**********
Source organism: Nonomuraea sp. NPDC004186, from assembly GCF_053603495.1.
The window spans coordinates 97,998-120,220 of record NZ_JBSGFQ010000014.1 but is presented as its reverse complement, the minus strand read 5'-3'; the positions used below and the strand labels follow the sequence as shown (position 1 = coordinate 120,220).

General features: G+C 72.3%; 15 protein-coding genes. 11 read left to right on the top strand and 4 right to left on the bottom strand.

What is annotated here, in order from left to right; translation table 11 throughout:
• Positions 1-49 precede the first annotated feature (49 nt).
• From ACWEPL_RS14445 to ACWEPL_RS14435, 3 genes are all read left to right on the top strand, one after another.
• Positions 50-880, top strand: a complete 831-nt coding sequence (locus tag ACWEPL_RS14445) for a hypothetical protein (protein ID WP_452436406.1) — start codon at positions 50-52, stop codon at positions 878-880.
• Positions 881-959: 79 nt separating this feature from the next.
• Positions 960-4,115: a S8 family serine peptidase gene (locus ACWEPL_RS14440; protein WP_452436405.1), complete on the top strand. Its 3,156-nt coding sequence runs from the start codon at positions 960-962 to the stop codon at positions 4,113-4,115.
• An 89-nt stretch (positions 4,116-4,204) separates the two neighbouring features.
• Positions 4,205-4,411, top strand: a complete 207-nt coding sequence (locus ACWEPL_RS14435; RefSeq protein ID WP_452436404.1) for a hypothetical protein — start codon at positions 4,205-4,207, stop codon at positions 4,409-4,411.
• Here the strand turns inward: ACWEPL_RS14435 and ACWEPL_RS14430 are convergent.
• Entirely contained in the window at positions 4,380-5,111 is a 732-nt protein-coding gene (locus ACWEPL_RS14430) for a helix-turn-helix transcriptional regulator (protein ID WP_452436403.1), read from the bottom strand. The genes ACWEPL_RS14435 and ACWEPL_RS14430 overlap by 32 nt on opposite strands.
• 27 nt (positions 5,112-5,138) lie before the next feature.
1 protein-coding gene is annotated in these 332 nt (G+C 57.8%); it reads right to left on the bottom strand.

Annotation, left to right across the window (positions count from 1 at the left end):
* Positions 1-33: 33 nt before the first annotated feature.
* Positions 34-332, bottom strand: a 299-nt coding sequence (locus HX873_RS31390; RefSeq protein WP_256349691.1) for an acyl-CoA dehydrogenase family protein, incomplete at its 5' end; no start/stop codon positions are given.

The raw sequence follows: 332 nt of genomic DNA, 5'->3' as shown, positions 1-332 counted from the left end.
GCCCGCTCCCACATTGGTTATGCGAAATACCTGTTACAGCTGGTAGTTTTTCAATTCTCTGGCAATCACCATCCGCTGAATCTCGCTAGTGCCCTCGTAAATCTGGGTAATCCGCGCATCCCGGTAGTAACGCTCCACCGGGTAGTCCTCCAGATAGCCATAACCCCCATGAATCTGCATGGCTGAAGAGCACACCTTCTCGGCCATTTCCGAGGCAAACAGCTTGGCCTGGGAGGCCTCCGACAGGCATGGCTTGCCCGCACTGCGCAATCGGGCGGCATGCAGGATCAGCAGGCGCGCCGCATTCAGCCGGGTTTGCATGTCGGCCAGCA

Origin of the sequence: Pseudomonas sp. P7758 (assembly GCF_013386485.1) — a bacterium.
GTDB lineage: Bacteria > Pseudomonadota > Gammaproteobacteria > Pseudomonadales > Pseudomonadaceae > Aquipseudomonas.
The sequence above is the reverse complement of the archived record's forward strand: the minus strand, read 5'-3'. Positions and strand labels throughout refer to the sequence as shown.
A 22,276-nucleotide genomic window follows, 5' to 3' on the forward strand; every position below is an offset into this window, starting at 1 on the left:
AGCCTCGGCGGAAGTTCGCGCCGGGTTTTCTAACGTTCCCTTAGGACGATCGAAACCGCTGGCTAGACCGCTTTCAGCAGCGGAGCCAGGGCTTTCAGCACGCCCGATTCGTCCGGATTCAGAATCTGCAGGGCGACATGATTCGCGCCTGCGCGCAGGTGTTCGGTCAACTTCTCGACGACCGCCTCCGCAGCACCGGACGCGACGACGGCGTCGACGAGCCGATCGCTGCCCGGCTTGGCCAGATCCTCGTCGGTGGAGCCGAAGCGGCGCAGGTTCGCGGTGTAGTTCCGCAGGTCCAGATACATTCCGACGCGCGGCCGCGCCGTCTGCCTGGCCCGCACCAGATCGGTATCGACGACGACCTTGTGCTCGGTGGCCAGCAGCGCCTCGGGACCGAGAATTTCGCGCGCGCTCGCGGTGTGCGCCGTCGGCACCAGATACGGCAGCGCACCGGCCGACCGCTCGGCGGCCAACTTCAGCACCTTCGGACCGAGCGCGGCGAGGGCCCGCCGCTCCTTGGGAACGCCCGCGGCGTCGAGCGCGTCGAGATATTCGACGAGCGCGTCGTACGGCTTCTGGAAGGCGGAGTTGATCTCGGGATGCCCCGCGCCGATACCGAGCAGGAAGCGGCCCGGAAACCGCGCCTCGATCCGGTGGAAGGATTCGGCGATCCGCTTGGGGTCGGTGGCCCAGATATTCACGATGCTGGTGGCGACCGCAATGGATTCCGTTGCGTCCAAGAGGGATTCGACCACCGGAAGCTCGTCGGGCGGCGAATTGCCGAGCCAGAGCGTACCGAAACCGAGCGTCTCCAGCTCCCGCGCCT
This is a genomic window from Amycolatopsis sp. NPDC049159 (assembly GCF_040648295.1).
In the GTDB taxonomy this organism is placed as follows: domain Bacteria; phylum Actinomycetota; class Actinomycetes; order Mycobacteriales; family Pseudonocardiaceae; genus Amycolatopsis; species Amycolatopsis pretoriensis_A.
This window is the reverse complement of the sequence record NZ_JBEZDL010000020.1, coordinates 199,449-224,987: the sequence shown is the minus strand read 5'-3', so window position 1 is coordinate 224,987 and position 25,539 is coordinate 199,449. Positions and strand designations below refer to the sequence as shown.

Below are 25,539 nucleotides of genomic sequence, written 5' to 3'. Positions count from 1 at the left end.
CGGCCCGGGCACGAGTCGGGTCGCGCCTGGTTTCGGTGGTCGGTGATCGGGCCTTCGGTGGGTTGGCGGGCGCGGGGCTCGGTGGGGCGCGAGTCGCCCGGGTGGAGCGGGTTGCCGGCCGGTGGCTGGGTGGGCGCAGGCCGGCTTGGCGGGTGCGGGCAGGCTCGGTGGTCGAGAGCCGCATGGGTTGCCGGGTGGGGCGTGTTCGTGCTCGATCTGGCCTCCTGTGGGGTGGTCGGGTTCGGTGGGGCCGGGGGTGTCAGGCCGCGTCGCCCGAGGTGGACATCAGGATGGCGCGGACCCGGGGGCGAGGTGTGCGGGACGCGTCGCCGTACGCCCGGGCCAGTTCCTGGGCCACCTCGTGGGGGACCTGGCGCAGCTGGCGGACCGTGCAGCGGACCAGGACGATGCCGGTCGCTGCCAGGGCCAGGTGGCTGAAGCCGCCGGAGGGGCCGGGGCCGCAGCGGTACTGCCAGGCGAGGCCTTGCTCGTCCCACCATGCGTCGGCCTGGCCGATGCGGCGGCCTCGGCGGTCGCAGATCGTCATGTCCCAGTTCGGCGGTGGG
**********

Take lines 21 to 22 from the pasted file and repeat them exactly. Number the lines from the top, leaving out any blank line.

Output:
Origin of the sequence: Pseudomonas sp. P7758 (assembly GCF_013386485.1) — a bacterium.
GTDB lineage: Bacteria > Pseudomonadota > Gammaproteobacteria > Pseudomonadales > Pseudomonadaceae > Aquipseudomonas.